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Alcoholism Treatment

Alcoholism treatment is the formal treatment of someone who is addicted to alcohol. This treatment can consist of an in-patient stay at a treatment facility, outpatient treatment or a combination of the two. While groups like Alcoholics Anonymous (AA) and Narcotics Anonymous (NA) can help people who are addicted to alcohol and drugs, these are self-help groups and aren’t considered alcoholism treatment. They may be recommended as an adjunct to formal treatment if it seems they may be of help, especially during outpatient treatment and after a program ends.
Alcoholism treatment begins with alcohol detox. This is why many people don’t do well when they start an outpatient treatment in the beginning or simply choose to go for counseling to try to overcome alcoholism. Because they’re missing the formal detox program that can help them after they stop drinking, many find it difficult to completely abstain from alcohol.
When a person who has been using alcohol regularly stops drinking, they go through a withdrawal period, where they suffer from psychological and physical symptoms caused by the lack of alcohol in their systems. They’ll experience severe cravings for alcohol, which are mainly psychological, but physically they may suffer from aches, pains, nausea, vomiting and even more severe symptoms. Heavy users can have what’s commonly known as DTs, which is a severe tremor sometimes accompanied by hallucinations or confusion.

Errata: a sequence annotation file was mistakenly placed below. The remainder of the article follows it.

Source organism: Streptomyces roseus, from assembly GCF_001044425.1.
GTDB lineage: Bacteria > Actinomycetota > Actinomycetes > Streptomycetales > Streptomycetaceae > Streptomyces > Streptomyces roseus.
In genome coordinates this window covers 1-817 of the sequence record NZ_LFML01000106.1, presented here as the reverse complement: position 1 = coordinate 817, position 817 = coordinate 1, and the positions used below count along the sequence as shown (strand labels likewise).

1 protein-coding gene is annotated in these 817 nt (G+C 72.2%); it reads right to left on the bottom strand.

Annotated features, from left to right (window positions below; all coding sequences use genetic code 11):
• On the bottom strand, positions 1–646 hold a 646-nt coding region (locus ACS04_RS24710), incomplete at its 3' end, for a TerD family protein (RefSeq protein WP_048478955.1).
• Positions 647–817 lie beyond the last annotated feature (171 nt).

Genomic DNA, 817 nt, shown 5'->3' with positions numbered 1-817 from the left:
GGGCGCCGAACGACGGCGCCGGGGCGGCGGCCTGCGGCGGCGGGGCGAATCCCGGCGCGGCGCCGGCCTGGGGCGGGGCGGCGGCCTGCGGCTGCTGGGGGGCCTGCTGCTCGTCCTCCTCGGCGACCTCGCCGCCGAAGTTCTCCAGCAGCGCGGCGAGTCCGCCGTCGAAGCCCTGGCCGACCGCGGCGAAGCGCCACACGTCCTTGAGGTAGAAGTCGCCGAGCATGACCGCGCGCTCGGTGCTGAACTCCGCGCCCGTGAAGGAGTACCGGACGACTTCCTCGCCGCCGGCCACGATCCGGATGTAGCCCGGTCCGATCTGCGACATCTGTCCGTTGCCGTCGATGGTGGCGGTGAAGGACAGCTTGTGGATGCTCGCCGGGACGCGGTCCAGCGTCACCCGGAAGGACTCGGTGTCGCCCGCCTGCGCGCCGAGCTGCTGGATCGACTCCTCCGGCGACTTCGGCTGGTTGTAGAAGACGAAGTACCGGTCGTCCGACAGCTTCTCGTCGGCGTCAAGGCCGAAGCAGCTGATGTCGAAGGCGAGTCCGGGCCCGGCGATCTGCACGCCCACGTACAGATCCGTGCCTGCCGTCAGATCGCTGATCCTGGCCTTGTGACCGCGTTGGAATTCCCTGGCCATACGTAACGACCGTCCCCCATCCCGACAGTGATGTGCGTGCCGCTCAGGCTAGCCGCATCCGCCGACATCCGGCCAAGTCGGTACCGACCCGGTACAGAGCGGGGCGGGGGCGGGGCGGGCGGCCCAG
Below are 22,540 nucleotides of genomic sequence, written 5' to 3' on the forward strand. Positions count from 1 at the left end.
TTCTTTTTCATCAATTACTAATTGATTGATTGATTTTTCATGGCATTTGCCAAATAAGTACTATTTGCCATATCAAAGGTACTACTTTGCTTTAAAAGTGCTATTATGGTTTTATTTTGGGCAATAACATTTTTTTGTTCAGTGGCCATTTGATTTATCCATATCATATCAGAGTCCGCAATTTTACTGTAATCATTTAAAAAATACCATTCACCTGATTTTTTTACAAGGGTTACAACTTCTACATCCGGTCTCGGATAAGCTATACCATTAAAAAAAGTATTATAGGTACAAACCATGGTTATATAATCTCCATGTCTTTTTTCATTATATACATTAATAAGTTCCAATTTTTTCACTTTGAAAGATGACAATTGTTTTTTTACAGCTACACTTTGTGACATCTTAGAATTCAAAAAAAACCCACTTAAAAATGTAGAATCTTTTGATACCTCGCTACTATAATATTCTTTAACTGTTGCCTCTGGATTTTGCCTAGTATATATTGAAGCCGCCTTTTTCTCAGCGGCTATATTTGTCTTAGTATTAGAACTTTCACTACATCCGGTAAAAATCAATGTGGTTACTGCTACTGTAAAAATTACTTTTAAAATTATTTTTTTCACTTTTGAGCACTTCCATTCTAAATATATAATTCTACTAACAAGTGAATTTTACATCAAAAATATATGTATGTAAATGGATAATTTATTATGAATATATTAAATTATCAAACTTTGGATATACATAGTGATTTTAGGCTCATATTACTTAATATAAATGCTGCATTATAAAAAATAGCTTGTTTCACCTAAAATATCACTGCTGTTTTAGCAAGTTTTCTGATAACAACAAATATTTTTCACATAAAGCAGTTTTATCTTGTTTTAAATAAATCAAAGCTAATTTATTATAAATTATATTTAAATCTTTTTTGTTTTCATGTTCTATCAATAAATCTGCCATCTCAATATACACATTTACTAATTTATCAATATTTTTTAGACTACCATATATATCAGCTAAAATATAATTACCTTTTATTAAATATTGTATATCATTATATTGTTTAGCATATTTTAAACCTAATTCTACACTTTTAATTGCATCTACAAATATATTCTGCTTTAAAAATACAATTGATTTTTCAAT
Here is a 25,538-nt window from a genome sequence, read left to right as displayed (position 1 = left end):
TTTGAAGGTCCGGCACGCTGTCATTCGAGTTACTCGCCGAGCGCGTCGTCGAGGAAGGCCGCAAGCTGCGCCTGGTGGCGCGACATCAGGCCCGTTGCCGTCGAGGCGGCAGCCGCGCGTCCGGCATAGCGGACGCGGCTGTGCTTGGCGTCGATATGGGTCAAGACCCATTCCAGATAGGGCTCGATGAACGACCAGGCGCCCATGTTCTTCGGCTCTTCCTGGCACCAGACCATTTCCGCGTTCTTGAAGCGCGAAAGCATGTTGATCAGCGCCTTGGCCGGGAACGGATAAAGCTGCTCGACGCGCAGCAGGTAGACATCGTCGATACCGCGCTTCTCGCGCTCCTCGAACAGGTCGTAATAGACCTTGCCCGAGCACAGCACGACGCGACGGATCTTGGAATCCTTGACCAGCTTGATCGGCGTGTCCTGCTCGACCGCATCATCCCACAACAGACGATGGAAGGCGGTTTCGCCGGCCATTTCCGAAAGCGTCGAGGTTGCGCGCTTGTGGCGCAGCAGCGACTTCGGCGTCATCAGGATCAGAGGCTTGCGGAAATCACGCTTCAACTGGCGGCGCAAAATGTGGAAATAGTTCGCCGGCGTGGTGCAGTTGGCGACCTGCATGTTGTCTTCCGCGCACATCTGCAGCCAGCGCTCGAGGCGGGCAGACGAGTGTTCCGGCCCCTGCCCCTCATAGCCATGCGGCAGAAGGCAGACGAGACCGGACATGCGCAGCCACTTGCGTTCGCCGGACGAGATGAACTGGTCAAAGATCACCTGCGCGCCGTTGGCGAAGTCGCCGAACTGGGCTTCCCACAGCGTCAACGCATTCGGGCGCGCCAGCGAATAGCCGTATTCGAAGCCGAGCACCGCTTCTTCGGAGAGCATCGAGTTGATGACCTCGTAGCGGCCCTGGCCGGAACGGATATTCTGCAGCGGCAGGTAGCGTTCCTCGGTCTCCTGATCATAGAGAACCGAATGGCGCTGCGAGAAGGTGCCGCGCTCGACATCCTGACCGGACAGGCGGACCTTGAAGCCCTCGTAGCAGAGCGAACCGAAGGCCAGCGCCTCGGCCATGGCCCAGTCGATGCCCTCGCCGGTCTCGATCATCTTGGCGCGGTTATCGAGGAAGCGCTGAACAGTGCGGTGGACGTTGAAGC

Someone who has used alcohol heavily for a long time, or an alcoholic who may not be in very good health, should really go through formal alcoholism treatment so that they can go through the detox period and the withdrawals in a formal, medical setting. Some symptoms can be severe and affect things like blood pressure and respiration, which could actually put some people at risk. Going through withdrawal as a patient in an alcoholism treatment facility lets the staff use medication and techniques like counseling to help ease symptoms and make it easier to get the alcohol out of your system.
Once the detox period is finished, the withdrawal symptoms end. The strong cravings for alcohol typically persist for a long time, however. This is where in-patient alcoholism treatment is useful. Though the detox period is the usually the most difficult and intense part of treatment, someone leaving a facility immediately after going through detox is still very vulnerable to alcohol. Without further treatment to help a person understand their addiction and how to fight it, it’s very easy to jump right back into hold habits and be around friends and family who may also be alcoholics. This makes success much less likely.
The most successful use of outpatient programs during alcoholism treatment comes after detox and after a period of time of one on one therapy and group counseling. The alcoholic needs to understand his addiction better, and to understand why he felt the need to drink in the first place, to be able to stay sober over the long haul. Alcoholism treatment works best when people stay for a while after detox, then continue with outpatient treatment as they adapt to their day to day lives again.

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